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Current ContributorsWendy P. Heath, Ph.D.
Bruce D. Grannemann, M.A.
Sarah E. Malik
Jessica M. Salerno, PhD
Lynne Williams, Ph.D., J.D.
Mary E. Wood
Jacklyn E. Nagle, M.A.
Pamela Bucy Pierson, J.D.
Adam B. Shniderman, Ph.D.
Rita R. Handrich, Ph.D.
Ronald K. Bullis, Ph.D., J.D.
Barnes & Roberts
Keene Trial Consulting
- Dennis Blewitt on Anti-war Protestors and Civil Disobedience: A Tale of Two Juries
- Doug Keene @ The Jury Room on As Voir Dire Becomes Voir Google, Where Are the Ethical Lines Drawn
- The Selective Allure of Neuroscience and Its Implications for The Courtroom on No Such Thing As A Sure Thing: Neuroscience, The Insanity Defense, and Sentencing Mitigation
- @TrueRedditLinks on Juror Questions: Why Attorneys Should Embrace Allowing Jurors To Ask Questions of Witnesses
- @Kireal on Talkin’ ‘bout our Generations: Are we who we wanted to be?
- Malak Habbak on Narrative Persuasion in Legal Settings: What’s the Story?
- @RickBriand on Police Deception during Interrogation and Its Surprising Influence on Jurors’ Perceptions of Confession Evidence
- @NewEyesOnIt on Predicting Jurors’ Verdict Preference from Behavioral Mimicry
Court Rulings Archive
by Steven E. Perkel, DSW, LCSW and Paul J. Tobin, MSW and James Weisman, JDPosted on November 28, 2012 | 15 CommentsHow biases against people with disabilities were written into law historically and still practiced today. How do we move forward?
by Andrea Krebel, Ph.D.Posted on May 29, 2012 | 15 CommentsHere's a look at the reasons why attorneys would do well to embrace rather than resist the submission of juror questions for witnesses.
by Richard GabrielPosted on September 26, 2011 | 1 CommentRichard Gabriel examines the effectiveness and efficiency of the civil justice system in light of the economic turmoil being experienced across the country.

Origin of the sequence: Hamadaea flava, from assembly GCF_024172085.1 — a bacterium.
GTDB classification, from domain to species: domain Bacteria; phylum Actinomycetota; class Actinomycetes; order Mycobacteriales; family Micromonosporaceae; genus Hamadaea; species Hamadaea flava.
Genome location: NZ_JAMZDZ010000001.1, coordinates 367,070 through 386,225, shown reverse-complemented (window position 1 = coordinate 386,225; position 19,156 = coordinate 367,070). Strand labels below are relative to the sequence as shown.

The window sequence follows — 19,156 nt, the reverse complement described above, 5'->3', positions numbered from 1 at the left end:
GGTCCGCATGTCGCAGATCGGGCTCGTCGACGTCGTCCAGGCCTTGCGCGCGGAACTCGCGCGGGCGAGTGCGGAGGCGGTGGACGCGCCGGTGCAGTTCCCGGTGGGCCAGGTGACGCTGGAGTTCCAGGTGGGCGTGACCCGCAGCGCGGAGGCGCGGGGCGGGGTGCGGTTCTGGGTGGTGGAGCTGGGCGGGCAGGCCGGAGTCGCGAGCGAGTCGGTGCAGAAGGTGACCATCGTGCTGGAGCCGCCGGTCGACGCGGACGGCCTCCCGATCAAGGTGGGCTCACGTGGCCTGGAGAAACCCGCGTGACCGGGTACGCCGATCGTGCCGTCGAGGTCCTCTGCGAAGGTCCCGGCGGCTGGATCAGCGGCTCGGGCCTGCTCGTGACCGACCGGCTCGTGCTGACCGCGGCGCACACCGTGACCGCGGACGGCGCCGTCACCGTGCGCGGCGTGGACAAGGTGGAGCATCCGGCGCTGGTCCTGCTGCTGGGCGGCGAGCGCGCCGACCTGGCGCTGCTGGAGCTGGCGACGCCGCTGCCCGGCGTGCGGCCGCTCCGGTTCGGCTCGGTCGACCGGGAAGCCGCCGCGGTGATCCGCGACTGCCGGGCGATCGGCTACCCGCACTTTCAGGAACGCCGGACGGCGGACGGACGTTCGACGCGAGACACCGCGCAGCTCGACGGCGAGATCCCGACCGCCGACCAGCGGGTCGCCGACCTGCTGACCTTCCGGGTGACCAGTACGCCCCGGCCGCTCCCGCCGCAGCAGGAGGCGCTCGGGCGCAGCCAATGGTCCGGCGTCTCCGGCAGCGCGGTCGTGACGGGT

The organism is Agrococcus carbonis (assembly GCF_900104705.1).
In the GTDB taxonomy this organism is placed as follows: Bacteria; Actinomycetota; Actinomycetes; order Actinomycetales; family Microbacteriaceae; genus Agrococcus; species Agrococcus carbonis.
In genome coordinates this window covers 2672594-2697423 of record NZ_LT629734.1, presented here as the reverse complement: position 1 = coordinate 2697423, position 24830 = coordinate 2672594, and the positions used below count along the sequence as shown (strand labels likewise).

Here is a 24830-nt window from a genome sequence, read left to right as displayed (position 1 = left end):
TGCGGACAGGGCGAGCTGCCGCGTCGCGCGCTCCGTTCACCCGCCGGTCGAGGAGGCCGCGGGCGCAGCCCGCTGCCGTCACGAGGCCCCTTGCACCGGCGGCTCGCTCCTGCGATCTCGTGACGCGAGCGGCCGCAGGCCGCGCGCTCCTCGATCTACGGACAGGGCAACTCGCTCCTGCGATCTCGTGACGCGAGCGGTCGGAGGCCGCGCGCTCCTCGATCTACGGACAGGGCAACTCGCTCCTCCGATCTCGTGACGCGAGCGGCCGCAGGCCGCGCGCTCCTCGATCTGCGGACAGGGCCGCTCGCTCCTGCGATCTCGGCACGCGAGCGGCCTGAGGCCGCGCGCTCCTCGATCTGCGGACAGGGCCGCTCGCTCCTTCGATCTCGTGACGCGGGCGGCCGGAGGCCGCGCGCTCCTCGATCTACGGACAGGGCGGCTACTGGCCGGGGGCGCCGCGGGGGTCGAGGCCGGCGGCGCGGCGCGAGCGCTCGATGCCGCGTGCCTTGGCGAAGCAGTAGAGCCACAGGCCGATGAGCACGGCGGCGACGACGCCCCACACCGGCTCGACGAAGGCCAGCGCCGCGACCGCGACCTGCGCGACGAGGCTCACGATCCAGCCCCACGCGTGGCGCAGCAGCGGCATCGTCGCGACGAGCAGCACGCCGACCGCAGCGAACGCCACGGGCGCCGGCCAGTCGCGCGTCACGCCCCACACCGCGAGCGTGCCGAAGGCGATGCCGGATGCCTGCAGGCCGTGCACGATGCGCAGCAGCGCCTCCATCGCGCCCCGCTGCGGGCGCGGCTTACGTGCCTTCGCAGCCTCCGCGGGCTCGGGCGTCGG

by Thaddeus Hoffmeister, J.D.Posted on July 1, 2010 | 3 CommentsPresumed Prejudice, Actual Prejudice, No Prejudice: Skilling v. U.S. Thaddeus Hoffmeister1 Thaddeus Hoffmeister is an Associate Professor at the University of Dayton School of Law. He primarily teaches in the areas of criminal law. The focus of his research includes petit juries, grand juries and National Security law. Besides teaching, […]
by Sean Overland, Ph.D.Posted on May 1, 2010 | 2 CommentsIs your race-neutral explanation enough to survive a Batson challenge? In February, the Supreme Court handed down its decision in the case of Thaler v. Haynes, the latest in a string of cases originating with Batson v. Kentucky in 1986. In Batson, the Court outlawed the use of race-based peremptory […]
by Jill P. Holmquist, J.D.Posted on May 1, 2010 | 1 CommentHistorically, Jury Size Mattered The right to trial by jury resides deep in the American psyche. It ranks right up there with Mom, apple pie, and the First Amendment. Indeed, a 2006 survey found that more than half of Americans thought the right to jury trials was found in the […]
Out and Proud: Ethical and Legal Considerations in Retaining a Trial Consultant to Assist with Witness Preparationby David A. Perrott, LLB, Ph.D. and Daniel Wolfe, J.D., Ph.D.Posted on January 1, 2010 | 1 CommentDuring cross-examination, a key witness in a recent securities fraud trial was grilled: Q. How about your jury consultant, the consultant that you described, the jury consultant, is he here now? A. Yes. Q. Where? A. In the back [of the] room. Q. Man with the gray beard? A. Sorry? […]